There’s a good chance that, right now – this very minute – you’re within arm’s reach of your smartphone. Most of us never get too far away from our devices these days just in case it makes one of those little noises we’re all used to. You know the ones. They let us know that someone is trying to communicate with us either through a text message, an email, a notification or sometimes even an actual phone call. Still, a great many of us don’t wait for those sounds to appear. We check our phones frequently just to be sure we haven’t missed something. It’s a full-on compulsion for some people, and some studies suggest it’s an outright addiction that’s just as serious as addictions to drugs or alcohol.
Blount Memorial nephrologist Dr. Mohammad Shafi says one reason computer technologies are so addictive is because they’re psychoactive. “Computer technology has the power to alter our mood and often can trigger enjoyable feelings,” Shafi said. “Email, in particular, gives us satisfaction due to what psychologists call ‘variable ratio reinforcement.’ We never know when we'll get a satisfying email, so we keep checking, over and over again. Some equate this to playing a slot machine. We keep playing because we’re trying to get that pleasurable ‘hit,’” he explained. “The question is whether such behavior is unhealthy, and it really can be if it is disrupting your life, work or family relationships. Such a disruption may lead to ignoring your friends or your own family in favor of writing or reading a social media post,” he added.
“Many researchers are seeing clear signs of dysfunction, if not ‘addiction,’” Shafi explained. “According to a 2011 study published in the journal ‘Personal and Ubiquitous Computing,’ people aren't addicted to the smartphones themselves so much as they are addicted to ‘checking habits’ that develop with phone use, which can include repeatedly and rapidly checking for news updates, emails or social media connections. In a piece called ‘The Shallows: What the Internet is Doing to Our Brains,’ author Nicholas Carr suggests smartphones pose dangers to our mental life beyond just creating a compulsion. He believes that, through its small size, its ease of use, the proliferation of free or cheap apps, and its ability to be constantly connected, the smartphone changes our relationship with computers in a way that goes well beyond what we experienced with laptops because people keep their smartphones near them from the moment they wake up until the moment they go to bed,” Shafi said. “Carr writes that smartphones ‘are a form of constant interruption and distraction, which steals from us the opportunity to maintain our attention, to engage in contemplation and reflection, or even to be alone with our thoughts.’ These days, people tend to be so compulsive in their use of smartphones that they can't stand the idea that there may be a new bit of information out there that they haven't seen. Their willpower is not strong enough to resist that temptation,” he added.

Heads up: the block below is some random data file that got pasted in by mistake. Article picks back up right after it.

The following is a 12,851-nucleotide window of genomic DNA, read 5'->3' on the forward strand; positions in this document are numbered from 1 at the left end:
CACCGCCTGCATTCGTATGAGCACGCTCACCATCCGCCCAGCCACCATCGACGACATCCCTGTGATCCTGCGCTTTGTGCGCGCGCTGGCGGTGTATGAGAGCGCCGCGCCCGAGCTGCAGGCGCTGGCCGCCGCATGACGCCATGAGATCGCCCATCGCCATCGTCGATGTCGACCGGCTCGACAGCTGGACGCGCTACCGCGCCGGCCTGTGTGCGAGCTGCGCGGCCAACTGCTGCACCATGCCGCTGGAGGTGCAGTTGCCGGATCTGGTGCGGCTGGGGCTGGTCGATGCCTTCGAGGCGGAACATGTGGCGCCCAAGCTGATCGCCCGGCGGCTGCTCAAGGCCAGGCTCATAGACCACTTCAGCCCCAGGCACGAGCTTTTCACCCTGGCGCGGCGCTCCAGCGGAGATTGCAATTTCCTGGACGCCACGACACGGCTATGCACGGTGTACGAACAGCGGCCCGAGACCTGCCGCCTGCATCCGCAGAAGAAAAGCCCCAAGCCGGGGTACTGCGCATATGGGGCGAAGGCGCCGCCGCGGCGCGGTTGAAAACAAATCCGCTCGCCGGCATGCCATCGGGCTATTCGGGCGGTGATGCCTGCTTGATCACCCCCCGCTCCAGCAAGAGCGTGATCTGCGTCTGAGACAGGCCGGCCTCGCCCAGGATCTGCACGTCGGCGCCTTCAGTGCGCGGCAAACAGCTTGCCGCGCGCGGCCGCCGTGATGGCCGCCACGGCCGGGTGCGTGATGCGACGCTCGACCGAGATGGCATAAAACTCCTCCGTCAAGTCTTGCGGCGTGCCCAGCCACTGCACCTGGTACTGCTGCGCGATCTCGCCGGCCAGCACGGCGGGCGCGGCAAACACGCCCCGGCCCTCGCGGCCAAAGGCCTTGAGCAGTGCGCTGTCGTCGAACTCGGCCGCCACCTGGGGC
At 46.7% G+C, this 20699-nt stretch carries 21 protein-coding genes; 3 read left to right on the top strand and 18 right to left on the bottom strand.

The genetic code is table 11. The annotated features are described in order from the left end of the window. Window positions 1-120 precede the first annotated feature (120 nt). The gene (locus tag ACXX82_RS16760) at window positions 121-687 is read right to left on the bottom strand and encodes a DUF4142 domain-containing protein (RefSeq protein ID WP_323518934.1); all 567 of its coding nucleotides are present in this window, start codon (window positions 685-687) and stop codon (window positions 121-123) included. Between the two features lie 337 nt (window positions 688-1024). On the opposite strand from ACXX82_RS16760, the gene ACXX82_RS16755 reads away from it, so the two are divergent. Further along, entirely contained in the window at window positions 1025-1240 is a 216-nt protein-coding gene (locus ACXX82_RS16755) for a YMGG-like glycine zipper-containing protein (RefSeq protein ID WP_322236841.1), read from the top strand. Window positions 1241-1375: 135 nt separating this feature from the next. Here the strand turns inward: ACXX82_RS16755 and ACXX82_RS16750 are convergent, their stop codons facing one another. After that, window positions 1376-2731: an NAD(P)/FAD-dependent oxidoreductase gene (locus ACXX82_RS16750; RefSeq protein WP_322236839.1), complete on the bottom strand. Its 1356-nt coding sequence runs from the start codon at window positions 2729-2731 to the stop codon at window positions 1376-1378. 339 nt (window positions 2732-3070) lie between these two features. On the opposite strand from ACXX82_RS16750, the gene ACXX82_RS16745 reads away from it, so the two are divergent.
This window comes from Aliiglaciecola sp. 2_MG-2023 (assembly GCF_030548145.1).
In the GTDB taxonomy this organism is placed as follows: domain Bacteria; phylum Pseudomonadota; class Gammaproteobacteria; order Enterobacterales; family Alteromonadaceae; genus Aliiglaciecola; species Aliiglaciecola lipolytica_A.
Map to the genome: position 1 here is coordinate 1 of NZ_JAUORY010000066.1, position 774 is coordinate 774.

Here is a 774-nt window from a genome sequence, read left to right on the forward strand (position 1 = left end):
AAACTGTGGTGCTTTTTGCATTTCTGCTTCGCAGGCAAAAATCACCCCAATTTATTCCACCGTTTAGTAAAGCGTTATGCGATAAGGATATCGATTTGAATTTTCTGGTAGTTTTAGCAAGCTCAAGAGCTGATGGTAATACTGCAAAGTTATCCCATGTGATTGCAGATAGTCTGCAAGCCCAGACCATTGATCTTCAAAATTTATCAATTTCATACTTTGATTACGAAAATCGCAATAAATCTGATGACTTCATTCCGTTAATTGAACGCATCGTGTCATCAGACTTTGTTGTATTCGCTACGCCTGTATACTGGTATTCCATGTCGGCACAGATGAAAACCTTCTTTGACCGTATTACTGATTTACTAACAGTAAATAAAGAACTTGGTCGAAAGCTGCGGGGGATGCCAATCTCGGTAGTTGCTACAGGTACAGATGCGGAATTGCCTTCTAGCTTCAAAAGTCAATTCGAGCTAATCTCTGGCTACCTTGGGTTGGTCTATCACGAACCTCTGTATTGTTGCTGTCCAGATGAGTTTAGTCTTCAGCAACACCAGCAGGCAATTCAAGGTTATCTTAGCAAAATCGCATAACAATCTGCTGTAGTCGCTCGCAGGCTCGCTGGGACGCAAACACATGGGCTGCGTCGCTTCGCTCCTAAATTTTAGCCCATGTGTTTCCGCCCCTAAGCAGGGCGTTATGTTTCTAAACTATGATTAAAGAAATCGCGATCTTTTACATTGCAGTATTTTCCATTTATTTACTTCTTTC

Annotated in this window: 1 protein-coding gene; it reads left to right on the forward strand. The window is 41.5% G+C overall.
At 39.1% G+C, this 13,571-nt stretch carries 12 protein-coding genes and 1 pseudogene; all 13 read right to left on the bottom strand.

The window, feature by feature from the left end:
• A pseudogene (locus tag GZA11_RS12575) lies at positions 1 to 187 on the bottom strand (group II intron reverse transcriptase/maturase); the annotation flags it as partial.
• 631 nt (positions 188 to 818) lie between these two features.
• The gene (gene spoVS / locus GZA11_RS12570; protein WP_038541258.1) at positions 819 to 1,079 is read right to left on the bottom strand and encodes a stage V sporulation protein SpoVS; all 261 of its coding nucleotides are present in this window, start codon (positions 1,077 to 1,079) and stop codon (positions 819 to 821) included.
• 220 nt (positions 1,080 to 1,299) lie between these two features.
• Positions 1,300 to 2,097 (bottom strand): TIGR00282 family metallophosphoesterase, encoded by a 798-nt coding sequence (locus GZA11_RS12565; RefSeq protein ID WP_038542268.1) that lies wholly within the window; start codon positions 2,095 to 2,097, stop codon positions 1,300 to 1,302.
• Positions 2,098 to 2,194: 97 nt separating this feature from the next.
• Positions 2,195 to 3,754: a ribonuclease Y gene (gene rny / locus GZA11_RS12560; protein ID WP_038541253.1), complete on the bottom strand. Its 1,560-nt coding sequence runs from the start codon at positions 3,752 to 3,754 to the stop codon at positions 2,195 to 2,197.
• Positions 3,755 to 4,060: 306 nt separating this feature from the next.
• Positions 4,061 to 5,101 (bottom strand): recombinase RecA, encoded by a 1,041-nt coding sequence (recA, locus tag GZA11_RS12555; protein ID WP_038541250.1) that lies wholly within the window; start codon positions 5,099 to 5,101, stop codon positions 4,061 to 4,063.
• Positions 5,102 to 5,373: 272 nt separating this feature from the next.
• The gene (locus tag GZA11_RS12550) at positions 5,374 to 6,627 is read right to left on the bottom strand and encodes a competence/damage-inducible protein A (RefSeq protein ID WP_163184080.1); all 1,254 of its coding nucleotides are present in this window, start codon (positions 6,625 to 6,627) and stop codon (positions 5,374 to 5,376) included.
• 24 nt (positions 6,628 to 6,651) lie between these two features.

So, what can be done about smartphone addiction? Shafi suggests there are steps you can take to manage your phone-checking habits. “First, you want to be conscious of the situations and emotions that make you want to check your phone, and whether you’re checking it due to feelings of anxiety or loneliness,” Shafi said. “Also, try to be strong when your phone beeps or rings. You don’t always have to answer it right away. Try turning off some alerts to avoid the constant temptation to check your phone. Next, be disciplined about not using your device in certain situations, such as when you’re driving, in a meeting or with family. Try setting periods of time for yourself where you’re not checking emails or surfing the Internet,” he explained. “Maybe check your email only twice a day, instead of every five minutes. After a few days of self-discipline, you’ll find that you’re able to concentrate better, are less anxious and are more aware of your surroundings,” he added.